Pulitzer-Winning Composer Ned Rorem has Died, Aged 99
Also a noted diarist, Rorem took composition lessons with composers Virgil Thomson and Aaron Copland during the 1950s
Born in Richmond, Indiana, in 1923, Ned Rorem was an award-winning composer and the author of several published diaries known for their candid accounts of his life in elite LGBTQ+ and artistic circles from the 1960s onward. Rorem passed away in his Manhattan home.
Growing up in Chicago, he began piano lessons at a young age and later attended Philadelphia’s Curtis Institute of Music, where he studied with Gian Carlo Menotti, one of America’s most popular opera composers at the time.
Rorem also attended the Juilliard School, where upon graduation in 1948, served as an assistant and copyist for the composer and critic Virgil Thomson to support himself in New York. Thomson paid Rorem $20 a week and gave him orchestration lessons.
According to the New York Times, Rorem was only 18 when he met Thomson, Leonard Bernstein, and Aaron Copland, all in a single weekend. Rorem later studied with Copland at what is now the Tanglewood Music Center.
“As a teenager at Philadelphia’s very proper Curtis Institute I would occasionally head for New York to get into mischief,” Rorem recalled in the NY Times on the occasion of Copland’s 85th birthday.
“One weekend, before boarding the train (I was off to see Virgil Thomson, whom I’d never met, about becoming his copyist), a schoolmate, Shirley Gabis, said, ‘Why not drop in on my old friend Lenny while you’re up there.’ I did. Accordingly Bernstein put me on to Copland — ‘Aaron likes knowing what young composers are up to’ — and I spent an afternoon bleating my tunes for the famous musician,” Rorem continued. “Well, I took the job with Virgil, became an instant fan of Aaron and Lenny, and for the next 42 years with many an up and down I’ve remained staunch friends with all three men.”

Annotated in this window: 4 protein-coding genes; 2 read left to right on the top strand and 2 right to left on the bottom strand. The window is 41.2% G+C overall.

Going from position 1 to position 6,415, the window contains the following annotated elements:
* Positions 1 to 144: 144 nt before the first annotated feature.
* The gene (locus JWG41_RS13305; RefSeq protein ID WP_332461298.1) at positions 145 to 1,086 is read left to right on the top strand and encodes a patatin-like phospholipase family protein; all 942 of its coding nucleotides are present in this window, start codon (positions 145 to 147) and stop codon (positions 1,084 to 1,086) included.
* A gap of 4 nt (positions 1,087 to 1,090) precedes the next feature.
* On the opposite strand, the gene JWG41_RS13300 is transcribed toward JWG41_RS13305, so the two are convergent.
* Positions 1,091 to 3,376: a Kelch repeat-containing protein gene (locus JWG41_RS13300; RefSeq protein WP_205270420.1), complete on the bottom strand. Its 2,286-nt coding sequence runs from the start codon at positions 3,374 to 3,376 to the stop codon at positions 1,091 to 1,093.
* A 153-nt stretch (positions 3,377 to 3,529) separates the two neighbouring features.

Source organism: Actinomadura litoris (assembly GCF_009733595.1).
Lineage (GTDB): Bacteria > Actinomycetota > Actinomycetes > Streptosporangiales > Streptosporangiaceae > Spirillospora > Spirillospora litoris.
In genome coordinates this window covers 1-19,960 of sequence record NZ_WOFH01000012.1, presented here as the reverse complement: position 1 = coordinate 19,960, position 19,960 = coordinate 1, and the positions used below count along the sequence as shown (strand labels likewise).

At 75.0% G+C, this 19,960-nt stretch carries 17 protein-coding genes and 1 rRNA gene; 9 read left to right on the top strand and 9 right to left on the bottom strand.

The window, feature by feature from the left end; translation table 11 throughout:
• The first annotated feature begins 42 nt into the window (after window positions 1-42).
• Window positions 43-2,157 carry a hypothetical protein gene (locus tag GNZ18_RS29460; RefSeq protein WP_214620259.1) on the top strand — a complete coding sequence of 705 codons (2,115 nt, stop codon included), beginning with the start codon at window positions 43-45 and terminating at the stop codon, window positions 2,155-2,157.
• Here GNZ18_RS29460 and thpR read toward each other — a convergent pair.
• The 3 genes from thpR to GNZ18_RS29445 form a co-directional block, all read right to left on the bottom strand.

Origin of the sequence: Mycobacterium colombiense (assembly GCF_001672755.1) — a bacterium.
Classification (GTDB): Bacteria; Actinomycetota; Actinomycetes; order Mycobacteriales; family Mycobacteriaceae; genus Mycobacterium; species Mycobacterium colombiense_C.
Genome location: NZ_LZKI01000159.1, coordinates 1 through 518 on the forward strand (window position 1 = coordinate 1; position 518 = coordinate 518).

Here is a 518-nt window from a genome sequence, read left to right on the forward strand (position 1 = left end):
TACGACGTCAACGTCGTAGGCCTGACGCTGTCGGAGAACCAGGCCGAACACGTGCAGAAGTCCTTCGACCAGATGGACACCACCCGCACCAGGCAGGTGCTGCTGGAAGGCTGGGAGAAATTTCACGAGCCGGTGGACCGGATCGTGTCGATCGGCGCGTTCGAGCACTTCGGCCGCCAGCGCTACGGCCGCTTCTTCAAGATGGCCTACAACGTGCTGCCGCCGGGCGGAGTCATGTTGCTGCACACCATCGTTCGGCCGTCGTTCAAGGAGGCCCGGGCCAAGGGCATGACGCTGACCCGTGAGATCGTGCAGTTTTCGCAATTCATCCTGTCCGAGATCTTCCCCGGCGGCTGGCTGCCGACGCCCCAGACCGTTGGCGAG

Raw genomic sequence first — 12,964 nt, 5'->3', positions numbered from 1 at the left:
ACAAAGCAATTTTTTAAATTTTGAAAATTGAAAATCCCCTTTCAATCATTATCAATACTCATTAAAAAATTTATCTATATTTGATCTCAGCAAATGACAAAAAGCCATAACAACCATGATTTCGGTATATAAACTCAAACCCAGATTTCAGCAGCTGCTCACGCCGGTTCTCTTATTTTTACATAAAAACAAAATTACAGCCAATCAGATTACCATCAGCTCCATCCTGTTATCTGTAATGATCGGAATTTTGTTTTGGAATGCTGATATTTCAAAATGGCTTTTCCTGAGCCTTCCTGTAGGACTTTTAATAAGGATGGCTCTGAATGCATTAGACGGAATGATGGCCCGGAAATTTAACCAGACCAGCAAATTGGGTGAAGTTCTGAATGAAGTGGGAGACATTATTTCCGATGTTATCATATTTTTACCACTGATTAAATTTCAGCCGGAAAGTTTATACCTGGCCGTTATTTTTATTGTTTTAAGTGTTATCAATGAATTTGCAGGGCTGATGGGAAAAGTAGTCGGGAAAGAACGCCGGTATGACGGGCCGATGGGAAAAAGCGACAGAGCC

Rorem composed many symphonies, concertos, and operas, but the majority of his compositional output is in over 500 art songs — for which he became known in his 20s. Over the decades, he became a highly prolific composer and in 1976, won the Pulitzer Prize for his orchestral suite, “Air Music.”
Rorem’s diaries and memoir also achieved public recognition. He had strong opinions on composers including Beethoven, Berlioz, Pierre Boulez, and Philip Glass, and wrote openly about his sexuality and personal relationships throughout his life. He also published books of criticism and a general collection of his letters and correspondence.
Between 2000 and 2003, Rorem served as the president of the American Academy of Arts and Letters, and in 2005, a documentary was released about him, titled “Ned Rorem: Word & Music.” As a teacher, he gave national masterclasses and taught at the Curtis Institute for many years, where his students included Pulitzer-winning composer Jennifer Higdon and opera composer Daron Hagen.
“As we remember Ned Rorem today, listen to our playlist filled with selections from his vast catalog — from chamber works, symphonies, and operas to his famous songs,” Rorem’s publisher, Boosey & Hawkes wrote on Facebook. “Each work is a testament to Rorem’s trademark wit and charm, as well as his masterful craftsmanship.
Our condolences to Mr. Rorem’s family, friends, students, and colleagues.
NED ROREM | AIR MUSIC | I. ALL PLAYERS | PETER LEONARD | LOUISVILLE ORCHESTRA